C&R instead of C&D?


C&D. Construction and Demolition. 

Ever think about the implications of these two words together? Ever wonder why we automatically associate building with destroying. 

How about the word demolition itself? What does it mean. Its synonyms are "annihilate, cream, decimate, desolate, destroy, devastate, do in, extinguish, nuke, pull down, pulverize, raze, rub out, ruin, shatter, smash, tear down, total, vaporize, waste, wrack, wreck".

And construction? What does that word mean? What are its synonyms? Clarification, elucidation, exegesis, explanation, explication, exposition, illumination, illustration, interpretation, road map

What an amazing difference. Polar opposites actually. And it brings several questions to mind. Among them: why do we ...

Of course there has always been, and always will be, a need to taking a building down. Time does that all by itself if nothing else. And as Yeats said "things fall apart"; it is the very nature of everything to expire.  Even those built to last thousands of years deteriorate to ruins, but ah what ruins.  And not just palaces can be beautiful ruins. On the island I call home there are old ruins from early settlers, humble and simple for sure. But in many ways just as beautiful as a palace ruin. For you can see the life that was put into them, the life that was sustained, and the slow movement of time upon them.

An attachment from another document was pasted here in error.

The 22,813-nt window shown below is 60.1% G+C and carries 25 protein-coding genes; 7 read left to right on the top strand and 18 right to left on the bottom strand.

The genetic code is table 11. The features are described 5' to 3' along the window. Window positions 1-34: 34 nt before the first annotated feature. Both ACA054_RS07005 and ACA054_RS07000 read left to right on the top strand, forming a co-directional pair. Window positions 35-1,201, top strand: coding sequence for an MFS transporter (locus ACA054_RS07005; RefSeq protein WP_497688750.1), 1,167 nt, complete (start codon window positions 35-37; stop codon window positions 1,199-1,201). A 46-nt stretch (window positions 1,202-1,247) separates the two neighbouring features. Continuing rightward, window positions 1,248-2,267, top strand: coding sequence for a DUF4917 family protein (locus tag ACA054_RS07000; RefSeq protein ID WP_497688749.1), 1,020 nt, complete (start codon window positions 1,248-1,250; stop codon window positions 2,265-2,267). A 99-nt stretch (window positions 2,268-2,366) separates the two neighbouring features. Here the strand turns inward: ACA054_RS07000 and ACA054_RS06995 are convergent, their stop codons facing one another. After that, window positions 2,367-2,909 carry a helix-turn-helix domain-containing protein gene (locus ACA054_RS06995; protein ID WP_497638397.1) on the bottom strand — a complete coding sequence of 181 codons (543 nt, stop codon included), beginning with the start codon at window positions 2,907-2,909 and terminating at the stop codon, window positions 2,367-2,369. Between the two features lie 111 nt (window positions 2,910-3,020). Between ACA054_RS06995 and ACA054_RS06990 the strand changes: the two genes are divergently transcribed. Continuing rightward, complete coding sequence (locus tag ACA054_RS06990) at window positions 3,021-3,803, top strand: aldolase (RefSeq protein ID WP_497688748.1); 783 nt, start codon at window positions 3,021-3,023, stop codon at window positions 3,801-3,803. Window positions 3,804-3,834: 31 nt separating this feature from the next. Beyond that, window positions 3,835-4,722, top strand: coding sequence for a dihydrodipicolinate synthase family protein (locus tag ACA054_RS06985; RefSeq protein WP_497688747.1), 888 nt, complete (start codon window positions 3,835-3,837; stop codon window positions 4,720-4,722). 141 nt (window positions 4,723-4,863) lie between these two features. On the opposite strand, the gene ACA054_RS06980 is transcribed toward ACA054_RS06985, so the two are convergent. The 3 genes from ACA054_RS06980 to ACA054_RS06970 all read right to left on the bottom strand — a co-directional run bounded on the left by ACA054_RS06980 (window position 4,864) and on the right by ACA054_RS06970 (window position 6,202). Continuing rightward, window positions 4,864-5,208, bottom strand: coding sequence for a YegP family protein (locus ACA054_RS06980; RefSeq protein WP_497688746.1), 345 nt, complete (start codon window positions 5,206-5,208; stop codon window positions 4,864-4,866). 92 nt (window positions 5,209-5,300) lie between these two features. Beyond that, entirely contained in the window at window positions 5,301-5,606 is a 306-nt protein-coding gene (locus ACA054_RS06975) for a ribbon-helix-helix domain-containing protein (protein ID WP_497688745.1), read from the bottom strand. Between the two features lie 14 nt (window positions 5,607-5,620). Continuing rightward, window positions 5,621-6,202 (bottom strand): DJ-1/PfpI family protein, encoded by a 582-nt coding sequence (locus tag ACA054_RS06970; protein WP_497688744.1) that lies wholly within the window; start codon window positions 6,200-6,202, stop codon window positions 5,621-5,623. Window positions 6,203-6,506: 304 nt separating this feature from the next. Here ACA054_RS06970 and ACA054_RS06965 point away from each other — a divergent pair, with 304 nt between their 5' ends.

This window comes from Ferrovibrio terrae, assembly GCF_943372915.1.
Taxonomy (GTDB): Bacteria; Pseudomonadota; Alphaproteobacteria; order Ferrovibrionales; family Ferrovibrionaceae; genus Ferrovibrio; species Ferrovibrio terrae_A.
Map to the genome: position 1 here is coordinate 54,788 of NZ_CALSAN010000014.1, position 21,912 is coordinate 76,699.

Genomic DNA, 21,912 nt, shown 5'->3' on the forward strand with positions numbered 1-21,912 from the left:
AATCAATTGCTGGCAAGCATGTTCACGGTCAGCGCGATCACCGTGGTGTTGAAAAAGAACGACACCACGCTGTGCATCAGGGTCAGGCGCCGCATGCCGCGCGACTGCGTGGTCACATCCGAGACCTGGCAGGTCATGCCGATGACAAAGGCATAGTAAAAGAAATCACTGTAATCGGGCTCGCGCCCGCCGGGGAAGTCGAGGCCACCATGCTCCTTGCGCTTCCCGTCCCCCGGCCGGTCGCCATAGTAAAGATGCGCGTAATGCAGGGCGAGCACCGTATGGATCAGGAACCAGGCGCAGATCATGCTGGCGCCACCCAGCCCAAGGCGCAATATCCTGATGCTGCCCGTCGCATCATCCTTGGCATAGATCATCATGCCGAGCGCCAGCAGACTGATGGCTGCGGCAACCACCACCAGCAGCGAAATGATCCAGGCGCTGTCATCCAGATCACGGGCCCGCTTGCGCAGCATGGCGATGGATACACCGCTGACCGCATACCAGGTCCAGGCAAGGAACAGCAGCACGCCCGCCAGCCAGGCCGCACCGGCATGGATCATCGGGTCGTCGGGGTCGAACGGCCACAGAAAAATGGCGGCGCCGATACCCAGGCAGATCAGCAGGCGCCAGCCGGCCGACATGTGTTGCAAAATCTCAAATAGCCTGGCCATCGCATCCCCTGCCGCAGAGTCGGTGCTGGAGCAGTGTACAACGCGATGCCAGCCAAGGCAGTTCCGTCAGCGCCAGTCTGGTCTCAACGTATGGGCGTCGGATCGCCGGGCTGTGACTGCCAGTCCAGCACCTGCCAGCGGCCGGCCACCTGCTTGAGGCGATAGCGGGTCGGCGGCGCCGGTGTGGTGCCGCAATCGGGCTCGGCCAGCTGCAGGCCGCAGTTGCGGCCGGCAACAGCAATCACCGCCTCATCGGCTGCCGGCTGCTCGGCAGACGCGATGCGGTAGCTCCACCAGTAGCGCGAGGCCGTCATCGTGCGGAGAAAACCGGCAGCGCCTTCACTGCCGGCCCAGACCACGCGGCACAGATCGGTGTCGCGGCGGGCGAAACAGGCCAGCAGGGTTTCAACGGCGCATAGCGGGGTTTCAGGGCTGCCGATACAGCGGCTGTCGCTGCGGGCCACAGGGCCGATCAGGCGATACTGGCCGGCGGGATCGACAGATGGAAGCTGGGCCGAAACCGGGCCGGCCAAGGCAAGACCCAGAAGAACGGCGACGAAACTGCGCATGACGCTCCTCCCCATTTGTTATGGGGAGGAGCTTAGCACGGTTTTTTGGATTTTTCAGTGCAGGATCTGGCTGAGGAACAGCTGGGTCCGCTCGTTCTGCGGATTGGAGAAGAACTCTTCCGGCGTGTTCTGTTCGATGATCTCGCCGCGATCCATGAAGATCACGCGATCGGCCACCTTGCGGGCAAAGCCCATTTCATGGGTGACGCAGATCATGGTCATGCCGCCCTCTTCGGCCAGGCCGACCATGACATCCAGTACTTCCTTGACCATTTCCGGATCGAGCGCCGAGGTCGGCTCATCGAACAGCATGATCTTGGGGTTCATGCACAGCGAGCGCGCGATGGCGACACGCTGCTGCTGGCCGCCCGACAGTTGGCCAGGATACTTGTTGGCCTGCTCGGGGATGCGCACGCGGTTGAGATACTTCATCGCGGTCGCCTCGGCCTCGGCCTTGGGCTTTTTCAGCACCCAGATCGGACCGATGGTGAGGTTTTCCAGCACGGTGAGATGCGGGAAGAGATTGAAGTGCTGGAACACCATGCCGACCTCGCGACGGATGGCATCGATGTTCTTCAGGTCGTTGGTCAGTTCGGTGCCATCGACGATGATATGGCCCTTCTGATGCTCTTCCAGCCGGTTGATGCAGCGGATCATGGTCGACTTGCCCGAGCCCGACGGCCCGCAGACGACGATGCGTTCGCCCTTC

Many cultures considered such places as holy. For they honored the "time" spent, the lives that were lived, and the feeling is that they are like family members that have departed. They hold a place in our hearts and our imaginations. 

But its also the nature of everything to build. Everything builds together to form the whole. That is the fabric of our universe. To build and to expire. 


It is also within human nature to destroy perhaps. 

I am not trying to unfairly equate demolition of buildings with destruction and the forces in our universe that break down what we build up as a race. I get the difference. But what I want to do is point out the seemingly overlooked dualism here in our industry. C&D in this light represents a basic assumption that what we build with one hand we tare down with the other. 


We say a prayer when something dies, but we fail to honor the death of a structure, or rather the live of a structure at its end. I am reminded of a farmer I knew who raised animals for meat. He slew his chickens himself as that was fairly easy, but he had a professional come to the farm to slaughter the pigs and cattle. This butcher was not Kosher, but he believed in honoring the animal before ending its life. It was not a long ritualistic holier that thou thing, he just nodded to each ones existence. 

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